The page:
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THE IMPACT OF GULLY COMING IN ULI IHIALA LOCAL GOVERNMENT AREA OF ANAMBRA STATE


Project topic for Environmental Studies department

CHAPTER ONE

INTRODUCTION

Background of the Study

Erosion is the action of exogenic processes (such as water flow or wind) which remove soil and rock from one location on the earth’s crust and transport it to another location where it is deposited . It is equally a natural process by which the surface of the earth gets ice. But anyone who has ever seen a picture of the Grand carryon knows that nothing beats the slow steady movement of the water when it comes to changing the earth (Blanco and Lal, 2010). Excessive (or accelerated) erosion causes both ‘on site’ and ‘off site’ problems. On site impacts include decrease in agricultural productivity and (on natural landscapes) ecological collapse, both because of loss of the nutrient-rich upper soil layer. In some cases, the end result is desertification. Off-site effects include sedimentation of water ways and entrophication of water bodies as well as sediment-related damage to roads and houses. Water and wind erosions are the two causes of land degradation when combined; they are responsible for about 84% of the global extent of degraded land, making excessive erosion one of the significant environmental problems world-wide (Toy and Terrance, 2002). Generally, gullies are formed by an increase in surface run-off.

Therefore minimizing surface run-off is essential in gully control. Water sheds deteriorate because of man’s misuse of the land, short intensive rainstorms, prolonged rains and moderate intensity and rapid snow melts. These precipitation factors also turn into high run-off which causes flooding and forms gullies (Blanco and lal, 2010).

Gullies erosion is the removal of soil along drainage lines by surface water run-off. Once started gullies will continue to move by head ward erosion or slumping of the side walls unless steps are taken to stabilize the disturbance. Gully erosion occurs when run-off water accumulates and rapidly flows in narrow channels or immediately after heavy rains or melting snow removing soil to a considerable depth (Christensen, 2003). A gully is a landform created by running water, eroding sharply into soil, typically on a hillside. Gullies resemble large ditches or small valleys but are meters to tens of meters in-depth and width (Costard et al, 2009).when the gully formation is a process, the water flow rate can be substantial which causes the significant deep cutting action into soil (Poesen and Jean, 2002). A gully may grow in length by means of head ward (i.e. upstream) erosion at a knick point. This erosion can result from interflow as well as surface runoff. Gullies reduce the productivity of farmland where they cut in into the land and produce sediment that may clog downstream water bodies. Because of this, much effort is invested into the study of gullies within the scope of geomorphology, in the prevention of gullies landscapes. The total soil loss from gully formation and subsequent downstream river sedimentation can be sizeable. Gullies are formed where many hills join and gains more than 30cm depth. The rate of gully erosion depends on the run-off producing characteristics of the watersheds: the drainage area; soil characteristics, the alignment, size and shape of the gully and the gradient of the gully channel. Gullies are very destructive and cannot be eliminated by telling or ploughing because of their depth (Albert et al 2009). However, a lot of measures have been embarked upon to reduce the impact of gully erosion in many communities in Nigeria.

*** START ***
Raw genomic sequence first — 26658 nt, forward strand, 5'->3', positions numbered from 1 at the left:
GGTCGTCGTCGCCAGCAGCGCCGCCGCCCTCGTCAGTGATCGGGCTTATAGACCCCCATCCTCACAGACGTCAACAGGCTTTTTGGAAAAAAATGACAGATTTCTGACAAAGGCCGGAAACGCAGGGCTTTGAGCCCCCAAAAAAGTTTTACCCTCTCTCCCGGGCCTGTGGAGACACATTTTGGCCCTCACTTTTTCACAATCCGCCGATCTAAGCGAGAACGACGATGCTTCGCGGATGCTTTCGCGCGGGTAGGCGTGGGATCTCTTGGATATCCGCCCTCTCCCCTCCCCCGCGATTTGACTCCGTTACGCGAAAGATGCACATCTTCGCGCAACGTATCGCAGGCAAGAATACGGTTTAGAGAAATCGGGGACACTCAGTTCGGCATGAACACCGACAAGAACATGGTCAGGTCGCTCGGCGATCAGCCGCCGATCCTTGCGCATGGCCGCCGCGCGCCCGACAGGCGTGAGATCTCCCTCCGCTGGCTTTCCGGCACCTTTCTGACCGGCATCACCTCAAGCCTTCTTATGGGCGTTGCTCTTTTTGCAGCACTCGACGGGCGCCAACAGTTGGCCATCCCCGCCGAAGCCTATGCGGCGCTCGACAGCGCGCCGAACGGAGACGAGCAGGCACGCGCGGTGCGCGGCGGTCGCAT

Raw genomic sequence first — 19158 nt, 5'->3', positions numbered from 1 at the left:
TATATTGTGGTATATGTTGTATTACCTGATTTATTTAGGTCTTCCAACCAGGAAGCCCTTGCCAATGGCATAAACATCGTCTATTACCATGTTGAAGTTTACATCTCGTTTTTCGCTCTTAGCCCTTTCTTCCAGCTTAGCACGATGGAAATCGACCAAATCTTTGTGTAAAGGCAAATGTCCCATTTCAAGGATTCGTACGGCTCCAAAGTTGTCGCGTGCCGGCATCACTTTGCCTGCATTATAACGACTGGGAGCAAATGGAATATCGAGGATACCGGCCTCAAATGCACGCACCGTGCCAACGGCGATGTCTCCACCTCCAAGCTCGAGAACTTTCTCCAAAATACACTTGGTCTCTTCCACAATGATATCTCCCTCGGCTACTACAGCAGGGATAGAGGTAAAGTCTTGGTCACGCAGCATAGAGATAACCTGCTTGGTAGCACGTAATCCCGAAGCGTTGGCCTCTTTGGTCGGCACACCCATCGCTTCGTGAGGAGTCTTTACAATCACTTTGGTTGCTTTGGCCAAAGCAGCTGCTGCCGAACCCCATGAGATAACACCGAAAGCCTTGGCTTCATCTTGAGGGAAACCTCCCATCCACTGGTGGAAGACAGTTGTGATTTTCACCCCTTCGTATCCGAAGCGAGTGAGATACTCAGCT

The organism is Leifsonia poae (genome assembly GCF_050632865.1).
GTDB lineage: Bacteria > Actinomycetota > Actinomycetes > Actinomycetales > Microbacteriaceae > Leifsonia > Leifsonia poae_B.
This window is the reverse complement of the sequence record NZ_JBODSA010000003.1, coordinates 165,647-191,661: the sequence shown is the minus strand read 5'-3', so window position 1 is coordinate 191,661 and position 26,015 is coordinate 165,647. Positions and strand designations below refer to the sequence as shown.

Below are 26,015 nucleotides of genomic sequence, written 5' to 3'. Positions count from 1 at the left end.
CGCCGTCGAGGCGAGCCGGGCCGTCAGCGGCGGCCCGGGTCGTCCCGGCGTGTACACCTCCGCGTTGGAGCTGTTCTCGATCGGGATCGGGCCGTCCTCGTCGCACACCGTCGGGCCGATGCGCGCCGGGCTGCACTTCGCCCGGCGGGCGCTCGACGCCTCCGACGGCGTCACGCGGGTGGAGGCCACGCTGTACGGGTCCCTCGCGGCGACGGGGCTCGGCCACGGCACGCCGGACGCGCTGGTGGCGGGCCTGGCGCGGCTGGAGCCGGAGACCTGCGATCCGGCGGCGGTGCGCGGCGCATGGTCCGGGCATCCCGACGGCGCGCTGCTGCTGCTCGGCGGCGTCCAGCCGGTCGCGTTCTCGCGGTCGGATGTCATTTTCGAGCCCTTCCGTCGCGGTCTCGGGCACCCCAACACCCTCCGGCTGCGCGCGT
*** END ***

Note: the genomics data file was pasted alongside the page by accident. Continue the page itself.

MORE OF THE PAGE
In Uli community in Ihiala Local Government Area of Anambra State, the history of erosion disaster is dated back to the 1930’s when gully sites were first observed (Onwuka and Okoye, 2009). As of today, about nine villages in Ihiala Community are affected with one form of erosion or the other, Uli community which is one of the major communities in Uli Local Government area is now known as one of the major erosion prone areas in South-East Nigeria and the causes of the gully have been traced to the fragile geological for formation and soil type of the area, which only requires the top soil to be removed for gully to begin (Egboka 1995). The social and anthropological impact of gully erosion in Uli in Ihiala Local Government Area can be great and sometimes grave as it may affect the soil resources and may significantly alter productivity and life sustenance of the area especially its rural settlement which promotes subsistence farming as the major occupation of the people.

1.2     Statement of the problem

The more pressure continues to exert on the land due to increase in population and topography of the area, the more gullies continue to spread. However, several efforts of the community in trying to contend the situation have proved abortive, thereby rendering the area useless to agriculture, affecting many socio-economic and physical activities in the affected environment, as well as destruction and check of lands for various uses (Egboka 1995).